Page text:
Focus On: The Alien Films
I first saw ALIEN round my Aunty Pauline’s house when I was about eight or nine. I remember it vividly because I spent the next few months reliving the film’s more iconic moments in the small hours of the night. You never quite forget a film that gives you a serious bout of nightmares, and if you’re like me, that fosters a sort of fondness too.
Watching ALIEN now, on super-definition-awesomeo-scope, I am mainly struck by how fresh it still looks. This claustrophobic haunted-house-in-space tale continues to be scary and effective, and I still screamed at the same two places (I bet you know which two) even though I knew the scares were coming. The special effects, a mixture of model shots and matte paintings, are pretty much flawless, and the actors deliver eerily perfect performances as they die horribly, one by one – particularly Ian Holm, who, when he finally flips his lid, is easily as terrifying as the Space Beast itself.
Watching ALIEN now, on super-definition-awesomeo-scope, I am mainly struck by how fresh it still looks.
Surprisingly, ALIENS suffers somewhat for having just watched ALIEN; whereas the first film is all model shot perfection, here there are some bluescreen shots of spacecraft floating oddly against cloudy skies that just look peculiar. Once the marines start dying hideously and the extent of the threat is revealed – lots of aliens, lots and lots of aliens – then this is a sequel that is pretty hard to beat. Aliens still embraces the horror, but it gives it an edge of action that keeps your pulse thundering in the pauses between scares.
And so on to three and four (by this point in my re-watch I’m having xenomorph nightmares again – hooray!) where everything slips a little. ALIEN 3 is an interesting stab at a follow up, full of gothic visuals and grim atmosphere. There’s a lot of fun to be had playing “spot the British character actor” but reducing the threat back to one (slightly cute) alien doesn’t really work, and in the end you can’t feel a lot of sympathy for a bunch of murderers and rapists, even if they were in that episode of The Bill that one time.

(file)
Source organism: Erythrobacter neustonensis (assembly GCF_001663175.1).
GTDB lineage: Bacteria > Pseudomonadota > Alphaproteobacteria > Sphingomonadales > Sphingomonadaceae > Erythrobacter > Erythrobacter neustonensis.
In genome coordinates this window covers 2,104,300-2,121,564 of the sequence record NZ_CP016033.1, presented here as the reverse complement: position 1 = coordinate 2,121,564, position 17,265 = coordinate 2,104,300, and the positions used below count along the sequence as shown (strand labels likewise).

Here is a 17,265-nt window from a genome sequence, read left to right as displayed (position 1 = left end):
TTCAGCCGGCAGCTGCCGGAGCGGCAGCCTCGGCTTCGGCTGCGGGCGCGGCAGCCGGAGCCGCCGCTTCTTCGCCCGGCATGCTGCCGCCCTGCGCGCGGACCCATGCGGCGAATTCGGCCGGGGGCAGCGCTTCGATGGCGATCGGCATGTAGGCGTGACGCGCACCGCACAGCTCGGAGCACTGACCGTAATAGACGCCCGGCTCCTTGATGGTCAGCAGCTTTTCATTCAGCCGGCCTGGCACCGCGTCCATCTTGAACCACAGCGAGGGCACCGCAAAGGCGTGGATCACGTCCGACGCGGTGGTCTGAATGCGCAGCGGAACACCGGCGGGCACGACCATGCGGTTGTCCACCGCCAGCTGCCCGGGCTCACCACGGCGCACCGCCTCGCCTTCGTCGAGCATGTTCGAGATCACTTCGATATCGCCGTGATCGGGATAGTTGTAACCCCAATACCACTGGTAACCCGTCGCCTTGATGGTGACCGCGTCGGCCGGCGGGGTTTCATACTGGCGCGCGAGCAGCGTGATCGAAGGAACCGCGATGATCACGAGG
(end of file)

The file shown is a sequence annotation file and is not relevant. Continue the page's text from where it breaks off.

ALIEN 3 is an interesting stab at a follow up, full of gothic visuals and grim atmosphere.
ALIEN RESURRECTION remains, for me, the worst of the lot. I hadn’t seen it for a number of years and had hoped that it wasn’t as bad as I remembered, but the opening shot of a gurning insect with an alien face being smooshed across the screen…yeah, it’s as bad as you remember. Jeunet is a weird choice for director, and the slightly whimsical tone feels very odd indeed when you compare it to the cold claustrophobia of the original. Only Weaver comes out of it with any dignity, playing an alarmingly predatory Ripley that makes you wish a similar idea had been given to someone else to fiddle with.
- Prometheus by Jim Ross (Managing Editor)
- Dredd by Jennifer Williams
- Quatermass and the Pit by Gavin Midgley (Associate Editor)